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J Neurosci. 2009 Jan 21;29(3):653-68. doi: 10.1523/JNEUROSCI.3814-08.2009.

Non-nuclear Wld(S) determines its neuroprotective efficacy for axons and synapses in vivo.

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  • 1Laboratory of Molecular Signalling, The Babraham Institute, Cambridge, UK.

Abstract

Axon degeneration contributes widely to neurodegenerative disease but its regulation is poorly understood. The Wallerian degeneration slow (Wld(S)) protein protects axons dose-dependently in many circumstances but is paradoxically abundant in nuclei. To test the hypothesis that Wld(S) acts within nuclei in vivo, we redistributed it from nucleus to cytoplasm in transgenic mice. Surprisingly, instead of weakening the phenotype as expected, extranuclear Wld(S) significantly enhanced structural and functional preservation of transected distal axons and their synapses. In contrast to native Wld(S) mutants, distal axon stumps remained continuous and ultrastructurally intact up to 7 weeks after injury and motor nerve terminals were robustly preserved even in older mice, remaining functional for 6 d. Moreover, we detect extranuclear Wld(S) for the first time in vivo, and higher axoplasmic levels in transgenic mice with Wld(S) redistribution. Cytoplasmic Wld(S) fractionated predominantly with mitochondria and microsomes. We conclude that Wld(S) can act in one or more non-nuclear compartments to protect axons and synapses, and that molecular changes can enhance its therapeutic potential.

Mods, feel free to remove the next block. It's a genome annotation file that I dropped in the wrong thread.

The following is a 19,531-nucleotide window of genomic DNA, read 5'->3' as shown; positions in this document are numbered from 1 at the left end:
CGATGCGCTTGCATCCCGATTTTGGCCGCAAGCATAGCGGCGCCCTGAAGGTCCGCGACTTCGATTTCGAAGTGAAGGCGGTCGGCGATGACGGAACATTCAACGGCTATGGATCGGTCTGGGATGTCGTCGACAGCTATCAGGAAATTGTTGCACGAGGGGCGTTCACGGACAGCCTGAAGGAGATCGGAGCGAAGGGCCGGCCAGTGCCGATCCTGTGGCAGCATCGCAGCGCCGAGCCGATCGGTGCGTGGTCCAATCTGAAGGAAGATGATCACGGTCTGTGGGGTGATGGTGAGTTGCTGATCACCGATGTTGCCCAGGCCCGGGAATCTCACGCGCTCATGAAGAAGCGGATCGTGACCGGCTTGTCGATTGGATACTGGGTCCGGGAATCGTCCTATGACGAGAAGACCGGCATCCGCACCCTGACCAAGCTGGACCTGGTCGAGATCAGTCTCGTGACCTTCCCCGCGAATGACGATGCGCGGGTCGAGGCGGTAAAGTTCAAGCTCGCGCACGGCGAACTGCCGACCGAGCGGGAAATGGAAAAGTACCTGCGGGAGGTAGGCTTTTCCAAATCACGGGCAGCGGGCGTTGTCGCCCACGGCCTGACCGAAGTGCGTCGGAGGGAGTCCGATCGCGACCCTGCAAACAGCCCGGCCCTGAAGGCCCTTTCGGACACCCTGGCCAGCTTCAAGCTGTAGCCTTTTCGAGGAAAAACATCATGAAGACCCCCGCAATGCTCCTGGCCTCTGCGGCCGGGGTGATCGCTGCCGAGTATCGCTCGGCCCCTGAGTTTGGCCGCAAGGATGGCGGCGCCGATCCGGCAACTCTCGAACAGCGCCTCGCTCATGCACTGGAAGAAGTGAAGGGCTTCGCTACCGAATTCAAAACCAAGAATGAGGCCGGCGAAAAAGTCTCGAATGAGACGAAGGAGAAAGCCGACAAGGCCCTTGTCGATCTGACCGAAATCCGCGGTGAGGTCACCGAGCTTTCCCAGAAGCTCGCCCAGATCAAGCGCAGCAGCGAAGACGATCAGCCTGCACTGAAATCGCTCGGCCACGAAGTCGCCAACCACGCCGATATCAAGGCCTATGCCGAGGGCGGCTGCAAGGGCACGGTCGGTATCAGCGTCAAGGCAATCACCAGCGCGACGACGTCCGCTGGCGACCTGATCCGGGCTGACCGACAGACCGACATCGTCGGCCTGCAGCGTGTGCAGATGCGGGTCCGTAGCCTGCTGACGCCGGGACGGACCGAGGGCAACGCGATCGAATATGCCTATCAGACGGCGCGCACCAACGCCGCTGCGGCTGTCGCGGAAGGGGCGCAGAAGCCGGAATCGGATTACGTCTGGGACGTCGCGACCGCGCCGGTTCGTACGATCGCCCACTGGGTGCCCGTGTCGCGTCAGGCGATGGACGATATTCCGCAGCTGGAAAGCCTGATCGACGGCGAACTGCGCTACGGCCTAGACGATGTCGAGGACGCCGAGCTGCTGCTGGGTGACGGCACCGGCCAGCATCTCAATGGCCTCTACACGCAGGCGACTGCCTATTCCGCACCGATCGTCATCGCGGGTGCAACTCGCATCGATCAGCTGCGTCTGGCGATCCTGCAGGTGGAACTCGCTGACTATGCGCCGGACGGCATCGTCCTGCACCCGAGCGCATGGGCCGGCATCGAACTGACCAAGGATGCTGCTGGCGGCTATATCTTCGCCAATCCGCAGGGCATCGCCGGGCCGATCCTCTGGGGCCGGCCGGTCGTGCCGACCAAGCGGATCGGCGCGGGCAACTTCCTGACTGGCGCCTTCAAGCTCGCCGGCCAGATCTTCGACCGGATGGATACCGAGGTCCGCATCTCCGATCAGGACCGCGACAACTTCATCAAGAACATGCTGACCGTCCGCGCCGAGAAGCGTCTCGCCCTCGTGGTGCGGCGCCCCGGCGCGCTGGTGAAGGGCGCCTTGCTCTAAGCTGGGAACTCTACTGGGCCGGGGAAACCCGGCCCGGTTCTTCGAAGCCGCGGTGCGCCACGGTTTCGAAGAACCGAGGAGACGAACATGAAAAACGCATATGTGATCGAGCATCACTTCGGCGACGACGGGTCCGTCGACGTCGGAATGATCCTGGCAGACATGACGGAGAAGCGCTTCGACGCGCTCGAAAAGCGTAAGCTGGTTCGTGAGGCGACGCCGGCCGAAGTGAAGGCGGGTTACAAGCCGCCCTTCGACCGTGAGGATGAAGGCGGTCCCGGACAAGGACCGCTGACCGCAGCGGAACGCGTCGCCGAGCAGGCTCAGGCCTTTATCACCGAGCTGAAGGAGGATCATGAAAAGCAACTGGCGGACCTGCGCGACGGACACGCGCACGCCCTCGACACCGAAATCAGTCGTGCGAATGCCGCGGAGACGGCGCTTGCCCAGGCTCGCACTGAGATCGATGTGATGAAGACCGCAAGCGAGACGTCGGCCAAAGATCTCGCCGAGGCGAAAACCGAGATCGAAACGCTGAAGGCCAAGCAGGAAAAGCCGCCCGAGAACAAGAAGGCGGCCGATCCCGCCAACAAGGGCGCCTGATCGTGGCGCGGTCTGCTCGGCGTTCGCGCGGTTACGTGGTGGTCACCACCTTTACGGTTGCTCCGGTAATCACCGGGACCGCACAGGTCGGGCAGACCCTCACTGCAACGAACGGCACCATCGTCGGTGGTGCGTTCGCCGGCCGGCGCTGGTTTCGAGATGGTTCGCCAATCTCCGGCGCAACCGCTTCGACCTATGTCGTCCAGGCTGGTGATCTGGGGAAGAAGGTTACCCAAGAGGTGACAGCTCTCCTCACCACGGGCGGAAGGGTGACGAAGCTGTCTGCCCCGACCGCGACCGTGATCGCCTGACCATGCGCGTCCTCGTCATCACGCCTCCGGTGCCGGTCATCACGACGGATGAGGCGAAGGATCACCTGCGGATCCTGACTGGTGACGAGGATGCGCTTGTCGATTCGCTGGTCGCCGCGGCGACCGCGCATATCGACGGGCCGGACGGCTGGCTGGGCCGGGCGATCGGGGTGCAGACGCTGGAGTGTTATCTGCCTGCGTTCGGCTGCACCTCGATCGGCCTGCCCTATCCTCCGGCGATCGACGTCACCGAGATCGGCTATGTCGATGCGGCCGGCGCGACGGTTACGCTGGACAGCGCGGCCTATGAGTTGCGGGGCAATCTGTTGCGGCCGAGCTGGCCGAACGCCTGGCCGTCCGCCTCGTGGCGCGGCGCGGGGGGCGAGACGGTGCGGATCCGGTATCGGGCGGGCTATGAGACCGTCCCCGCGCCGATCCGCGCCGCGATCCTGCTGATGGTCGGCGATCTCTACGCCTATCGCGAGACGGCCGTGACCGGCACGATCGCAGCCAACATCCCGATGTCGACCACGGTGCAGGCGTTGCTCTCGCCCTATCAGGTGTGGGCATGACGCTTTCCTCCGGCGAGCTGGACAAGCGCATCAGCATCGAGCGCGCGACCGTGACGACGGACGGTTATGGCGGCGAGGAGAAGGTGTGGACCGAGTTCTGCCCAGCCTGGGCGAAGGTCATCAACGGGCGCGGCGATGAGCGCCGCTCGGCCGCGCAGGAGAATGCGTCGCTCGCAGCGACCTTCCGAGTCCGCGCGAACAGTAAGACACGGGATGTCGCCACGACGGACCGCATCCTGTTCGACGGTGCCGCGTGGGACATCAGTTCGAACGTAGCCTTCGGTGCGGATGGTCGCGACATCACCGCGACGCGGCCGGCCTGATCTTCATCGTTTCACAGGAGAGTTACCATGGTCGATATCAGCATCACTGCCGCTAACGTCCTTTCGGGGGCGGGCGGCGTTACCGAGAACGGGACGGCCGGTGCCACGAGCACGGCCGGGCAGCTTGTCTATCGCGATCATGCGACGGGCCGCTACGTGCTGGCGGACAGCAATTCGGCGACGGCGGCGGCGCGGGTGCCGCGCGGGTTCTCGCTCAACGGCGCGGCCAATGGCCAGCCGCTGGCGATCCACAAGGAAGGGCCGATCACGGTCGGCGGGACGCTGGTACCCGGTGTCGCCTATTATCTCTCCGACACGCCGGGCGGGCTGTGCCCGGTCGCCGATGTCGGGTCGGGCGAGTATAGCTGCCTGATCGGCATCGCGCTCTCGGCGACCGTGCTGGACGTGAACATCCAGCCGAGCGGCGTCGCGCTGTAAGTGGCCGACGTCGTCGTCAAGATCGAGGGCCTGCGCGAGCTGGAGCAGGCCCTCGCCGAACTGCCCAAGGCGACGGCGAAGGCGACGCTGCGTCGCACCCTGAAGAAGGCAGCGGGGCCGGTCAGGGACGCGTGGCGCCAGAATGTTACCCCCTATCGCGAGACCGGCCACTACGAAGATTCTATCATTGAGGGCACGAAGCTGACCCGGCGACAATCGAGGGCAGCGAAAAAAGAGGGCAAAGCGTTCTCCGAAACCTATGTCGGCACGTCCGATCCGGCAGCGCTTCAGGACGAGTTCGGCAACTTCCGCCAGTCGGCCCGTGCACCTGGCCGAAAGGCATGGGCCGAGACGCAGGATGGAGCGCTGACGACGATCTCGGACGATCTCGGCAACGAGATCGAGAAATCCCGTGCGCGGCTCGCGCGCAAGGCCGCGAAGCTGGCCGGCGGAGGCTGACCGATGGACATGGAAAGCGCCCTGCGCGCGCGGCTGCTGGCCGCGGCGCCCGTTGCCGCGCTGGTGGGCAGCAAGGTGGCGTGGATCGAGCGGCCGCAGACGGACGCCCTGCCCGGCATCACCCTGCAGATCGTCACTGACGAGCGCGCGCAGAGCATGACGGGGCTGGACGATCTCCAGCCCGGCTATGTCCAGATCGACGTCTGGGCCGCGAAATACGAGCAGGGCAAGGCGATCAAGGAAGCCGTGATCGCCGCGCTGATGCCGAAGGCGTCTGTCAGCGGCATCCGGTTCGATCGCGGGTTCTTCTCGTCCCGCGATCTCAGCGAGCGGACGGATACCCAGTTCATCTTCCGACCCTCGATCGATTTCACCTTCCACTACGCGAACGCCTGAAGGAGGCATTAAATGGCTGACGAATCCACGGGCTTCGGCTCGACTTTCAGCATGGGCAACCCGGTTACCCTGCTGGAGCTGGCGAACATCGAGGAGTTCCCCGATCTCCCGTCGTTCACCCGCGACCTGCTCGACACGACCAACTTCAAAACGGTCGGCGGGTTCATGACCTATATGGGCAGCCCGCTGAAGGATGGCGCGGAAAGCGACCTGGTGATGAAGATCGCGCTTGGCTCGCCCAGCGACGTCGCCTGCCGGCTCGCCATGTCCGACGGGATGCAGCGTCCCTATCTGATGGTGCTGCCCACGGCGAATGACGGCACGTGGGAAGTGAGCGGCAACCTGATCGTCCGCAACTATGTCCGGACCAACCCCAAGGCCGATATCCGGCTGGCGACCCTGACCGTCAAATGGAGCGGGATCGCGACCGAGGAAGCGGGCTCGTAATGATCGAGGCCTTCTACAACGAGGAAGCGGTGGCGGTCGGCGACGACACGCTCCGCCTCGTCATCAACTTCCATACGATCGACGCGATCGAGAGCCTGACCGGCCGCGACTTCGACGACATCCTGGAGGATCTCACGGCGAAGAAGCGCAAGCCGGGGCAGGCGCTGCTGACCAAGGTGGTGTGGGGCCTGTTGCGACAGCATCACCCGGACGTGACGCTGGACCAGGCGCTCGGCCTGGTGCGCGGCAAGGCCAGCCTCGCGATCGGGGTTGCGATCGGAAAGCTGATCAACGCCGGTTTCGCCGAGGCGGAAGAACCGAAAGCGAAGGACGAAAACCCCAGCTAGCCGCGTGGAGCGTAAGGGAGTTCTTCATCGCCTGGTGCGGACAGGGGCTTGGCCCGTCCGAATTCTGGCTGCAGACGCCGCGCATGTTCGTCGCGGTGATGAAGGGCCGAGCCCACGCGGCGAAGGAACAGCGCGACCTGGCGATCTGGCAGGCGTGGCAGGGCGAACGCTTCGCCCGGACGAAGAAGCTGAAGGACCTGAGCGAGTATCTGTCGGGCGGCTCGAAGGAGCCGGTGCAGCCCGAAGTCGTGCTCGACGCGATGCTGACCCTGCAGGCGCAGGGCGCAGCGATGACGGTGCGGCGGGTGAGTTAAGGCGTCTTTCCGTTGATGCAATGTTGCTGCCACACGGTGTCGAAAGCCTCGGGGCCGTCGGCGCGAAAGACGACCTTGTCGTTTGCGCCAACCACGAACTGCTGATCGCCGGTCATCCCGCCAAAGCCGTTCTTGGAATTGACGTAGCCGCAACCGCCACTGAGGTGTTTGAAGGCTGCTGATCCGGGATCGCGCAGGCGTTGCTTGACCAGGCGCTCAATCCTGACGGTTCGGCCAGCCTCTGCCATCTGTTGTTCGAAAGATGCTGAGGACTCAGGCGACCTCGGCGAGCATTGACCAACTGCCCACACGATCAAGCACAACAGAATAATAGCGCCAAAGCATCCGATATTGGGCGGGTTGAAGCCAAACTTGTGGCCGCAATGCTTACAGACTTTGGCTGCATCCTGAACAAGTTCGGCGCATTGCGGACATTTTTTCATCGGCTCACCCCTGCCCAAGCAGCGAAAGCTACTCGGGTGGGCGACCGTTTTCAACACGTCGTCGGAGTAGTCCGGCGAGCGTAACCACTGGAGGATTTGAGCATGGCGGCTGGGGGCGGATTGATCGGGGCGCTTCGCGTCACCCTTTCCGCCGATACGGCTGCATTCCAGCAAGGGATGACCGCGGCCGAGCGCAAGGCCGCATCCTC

PMID:
19158292
[PubMed - indexed for MEDLINE]
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